This video looks at four trademarks that gave the series a uniquely hypnotic aesthetic. When people talk about the legacy of Breaking Bad, one name usually comes up: Vince Gilligan, the series' creator, writer, director, and showrunner. But the series, as famous for its cinematic aesthetic as its Shakespearean storyline, had another titanic creative force: DP, Michael Slovis. Slovis arguably played an equal role in shaping Bad, which was one of the most stylized TV series ever to hit airwaves. This video from ScreenPrism looks at four trademark camera moves Continue reading "Watch: 4 Iconic Camera Moves that Define ‘Breaking Bad’"

Watch: 3 Editing Techniques ‘Big Little Lies’ Uses to Create Empathy

The skillful editing of 'Big Little Lies' establishes relationships (and creates empathy) for its characters. In a video essay created by YouTuber mzak, we're shown how Big Little Lies, HBO's award-dominating series about characters caught in the web of a murder investigation, uses skilfull editing to help craft the show's emotional tone. The video essay focuses on how empathy is created within this cinematic television series, partly through careful control of multiple points-of-view that connect characters and guide the viewer's psychological understanding. This is thanks to a series of cuts Continue reading "Watch: 3 Editing Techniques ‘Big Little Lies’ Uses to Create Empathy"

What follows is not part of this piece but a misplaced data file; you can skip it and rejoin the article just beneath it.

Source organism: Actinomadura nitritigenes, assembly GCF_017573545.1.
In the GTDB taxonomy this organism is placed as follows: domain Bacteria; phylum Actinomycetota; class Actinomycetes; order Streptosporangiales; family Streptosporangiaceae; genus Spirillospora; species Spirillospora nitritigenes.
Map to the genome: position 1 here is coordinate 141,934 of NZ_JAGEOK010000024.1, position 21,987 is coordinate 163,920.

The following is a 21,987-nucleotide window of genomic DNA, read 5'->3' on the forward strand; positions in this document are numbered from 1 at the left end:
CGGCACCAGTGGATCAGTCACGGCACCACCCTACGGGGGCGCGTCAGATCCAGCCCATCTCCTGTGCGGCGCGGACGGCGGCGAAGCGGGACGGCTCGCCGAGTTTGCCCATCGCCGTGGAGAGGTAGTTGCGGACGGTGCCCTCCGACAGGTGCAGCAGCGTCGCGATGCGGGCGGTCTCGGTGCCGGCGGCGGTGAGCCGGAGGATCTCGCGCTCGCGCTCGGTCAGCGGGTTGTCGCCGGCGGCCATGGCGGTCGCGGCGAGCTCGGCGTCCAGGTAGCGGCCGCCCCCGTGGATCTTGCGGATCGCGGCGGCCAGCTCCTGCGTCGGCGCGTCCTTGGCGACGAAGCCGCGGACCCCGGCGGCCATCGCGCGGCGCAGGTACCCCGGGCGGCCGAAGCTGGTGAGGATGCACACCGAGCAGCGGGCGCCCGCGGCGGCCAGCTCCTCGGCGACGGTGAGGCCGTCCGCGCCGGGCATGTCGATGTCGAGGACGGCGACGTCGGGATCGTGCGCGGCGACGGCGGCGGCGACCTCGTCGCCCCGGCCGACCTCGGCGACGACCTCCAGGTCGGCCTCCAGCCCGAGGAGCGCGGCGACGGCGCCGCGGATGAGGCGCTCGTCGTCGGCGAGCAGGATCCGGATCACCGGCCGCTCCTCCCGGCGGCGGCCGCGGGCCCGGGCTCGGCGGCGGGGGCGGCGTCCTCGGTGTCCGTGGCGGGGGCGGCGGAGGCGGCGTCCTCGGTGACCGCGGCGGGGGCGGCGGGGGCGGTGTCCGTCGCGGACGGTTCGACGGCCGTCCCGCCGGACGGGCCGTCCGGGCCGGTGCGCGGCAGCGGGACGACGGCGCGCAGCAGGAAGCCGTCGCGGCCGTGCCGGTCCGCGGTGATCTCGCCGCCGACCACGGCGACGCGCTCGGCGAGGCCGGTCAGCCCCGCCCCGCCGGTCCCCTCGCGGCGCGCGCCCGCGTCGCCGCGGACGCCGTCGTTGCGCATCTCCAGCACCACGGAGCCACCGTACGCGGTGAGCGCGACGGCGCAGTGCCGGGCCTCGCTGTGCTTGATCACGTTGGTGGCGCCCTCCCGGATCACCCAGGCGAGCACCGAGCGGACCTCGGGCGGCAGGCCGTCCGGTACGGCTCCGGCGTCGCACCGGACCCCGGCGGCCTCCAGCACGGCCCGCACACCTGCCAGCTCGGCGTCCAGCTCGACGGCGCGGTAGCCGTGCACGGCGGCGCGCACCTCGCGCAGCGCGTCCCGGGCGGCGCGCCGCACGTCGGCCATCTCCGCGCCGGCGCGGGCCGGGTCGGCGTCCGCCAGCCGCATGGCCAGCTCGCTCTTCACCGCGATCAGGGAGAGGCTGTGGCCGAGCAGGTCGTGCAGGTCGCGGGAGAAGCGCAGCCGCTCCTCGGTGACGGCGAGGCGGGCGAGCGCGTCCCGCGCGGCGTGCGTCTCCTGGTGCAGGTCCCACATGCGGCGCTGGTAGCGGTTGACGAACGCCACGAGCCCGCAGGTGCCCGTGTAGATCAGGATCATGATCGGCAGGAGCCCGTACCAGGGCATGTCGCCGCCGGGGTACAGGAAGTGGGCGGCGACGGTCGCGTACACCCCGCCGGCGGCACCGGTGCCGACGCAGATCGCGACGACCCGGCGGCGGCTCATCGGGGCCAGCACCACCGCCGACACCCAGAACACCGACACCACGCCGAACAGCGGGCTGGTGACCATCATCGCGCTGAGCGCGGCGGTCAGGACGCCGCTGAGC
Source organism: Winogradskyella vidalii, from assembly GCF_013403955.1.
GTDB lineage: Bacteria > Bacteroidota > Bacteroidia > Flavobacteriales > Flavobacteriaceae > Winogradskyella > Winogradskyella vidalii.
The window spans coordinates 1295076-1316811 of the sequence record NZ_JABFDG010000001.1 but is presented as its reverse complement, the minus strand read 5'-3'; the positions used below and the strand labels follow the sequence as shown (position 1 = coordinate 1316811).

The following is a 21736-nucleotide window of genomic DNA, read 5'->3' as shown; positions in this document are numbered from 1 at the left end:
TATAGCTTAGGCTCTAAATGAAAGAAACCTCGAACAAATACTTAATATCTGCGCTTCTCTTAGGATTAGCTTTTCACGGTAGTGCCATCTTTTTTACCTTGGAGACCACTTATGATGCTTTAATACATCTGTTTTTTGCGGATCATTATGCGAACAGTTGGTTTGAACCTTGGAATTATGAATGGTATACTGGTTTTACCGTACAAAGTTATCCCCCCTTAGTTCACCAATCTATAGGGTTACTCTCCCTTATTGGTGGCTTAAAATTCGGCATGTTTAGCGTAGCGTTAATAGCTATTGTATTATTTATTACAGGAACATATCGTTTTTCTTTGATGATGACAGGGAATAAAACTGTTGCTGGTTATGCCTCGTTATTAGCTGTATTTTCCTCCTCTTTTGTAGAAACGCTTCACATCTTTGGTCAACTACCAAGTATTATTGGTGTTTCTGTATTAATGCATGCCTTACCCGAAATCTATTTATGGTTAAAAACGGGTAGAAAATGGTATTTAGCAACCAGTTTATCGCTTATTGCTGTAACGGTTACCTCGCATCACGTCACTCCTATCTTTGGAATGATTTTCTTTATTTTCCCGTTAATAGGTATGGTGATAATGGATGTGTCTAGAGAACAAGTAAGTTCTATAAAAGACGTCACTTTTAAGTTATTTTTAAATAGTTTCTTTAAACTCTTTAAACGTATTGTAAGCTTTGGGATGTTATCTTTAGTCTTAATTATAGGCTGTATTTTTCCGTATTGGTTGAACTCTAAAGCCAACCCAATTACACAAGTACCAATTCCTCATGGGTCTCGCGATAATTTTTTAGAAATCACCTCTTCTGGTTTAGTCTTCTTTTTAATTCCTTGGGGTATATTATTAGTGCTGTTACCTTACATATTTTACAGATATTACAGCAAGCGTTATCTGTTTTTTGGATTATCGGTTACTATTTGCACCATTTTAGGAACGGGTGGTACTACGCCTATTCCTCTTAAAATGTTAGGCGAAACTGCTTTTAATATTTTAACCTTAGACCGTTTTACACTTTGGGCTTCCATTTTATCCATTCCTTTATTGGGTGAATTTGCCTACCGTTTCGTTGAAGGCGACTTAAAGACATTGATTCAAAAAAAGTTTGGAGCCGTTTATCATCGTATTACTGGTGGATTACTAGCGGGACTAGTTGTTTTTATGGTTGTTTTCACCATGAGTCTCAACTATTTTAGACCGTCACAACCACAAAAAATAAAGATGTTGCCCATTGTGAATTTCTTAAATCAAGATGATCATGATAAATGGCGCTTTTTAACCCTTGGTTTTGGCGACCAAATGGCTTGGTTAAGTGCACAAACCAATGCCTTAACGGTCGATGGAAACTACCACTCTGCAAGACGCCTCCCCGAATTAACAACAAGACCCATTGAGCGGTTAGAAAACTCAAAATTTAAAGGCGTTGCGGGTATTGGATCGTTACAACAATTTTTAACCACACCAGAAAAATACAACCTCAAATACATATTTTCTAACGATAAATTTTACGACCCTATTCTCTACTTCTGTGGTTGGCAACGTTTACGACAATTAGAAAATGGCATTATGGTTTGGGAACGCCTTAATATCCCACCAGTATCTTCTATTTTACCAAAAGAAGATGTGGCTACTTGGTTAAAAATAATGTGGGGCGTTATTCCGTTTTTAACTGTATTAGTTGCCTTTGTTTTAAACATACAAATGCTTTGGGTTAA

What’s the Future of VR? Pioneer Nonny de la Peña Has Some Ideas

"Godmother of VR" Nonny de la Peña discusses the future of immersive journalism and VR technology. Nonny de la Peña, the "Godmother of virtual reality" and founder of the Emblematic Group, has pioneered immersive, walk-around VR experiences for over a decade. Emblematic produced the first VR documentary, Hunger in Los Angeles, which premiered at Sundance in 2012. During a Convergence Keynote at SXSW this year, she talked about new advances in technology that will add a new dimension to the immersive journalistic experience while lowering the cost of admission. She showed clips of some Continue reading "What’s the Future of VR? Pioneer Nonny de la Peña Has Some Ideas"

Watch: Paul Thomas Anderson and Richard Linklater Reflect on the Late Jonathan Demme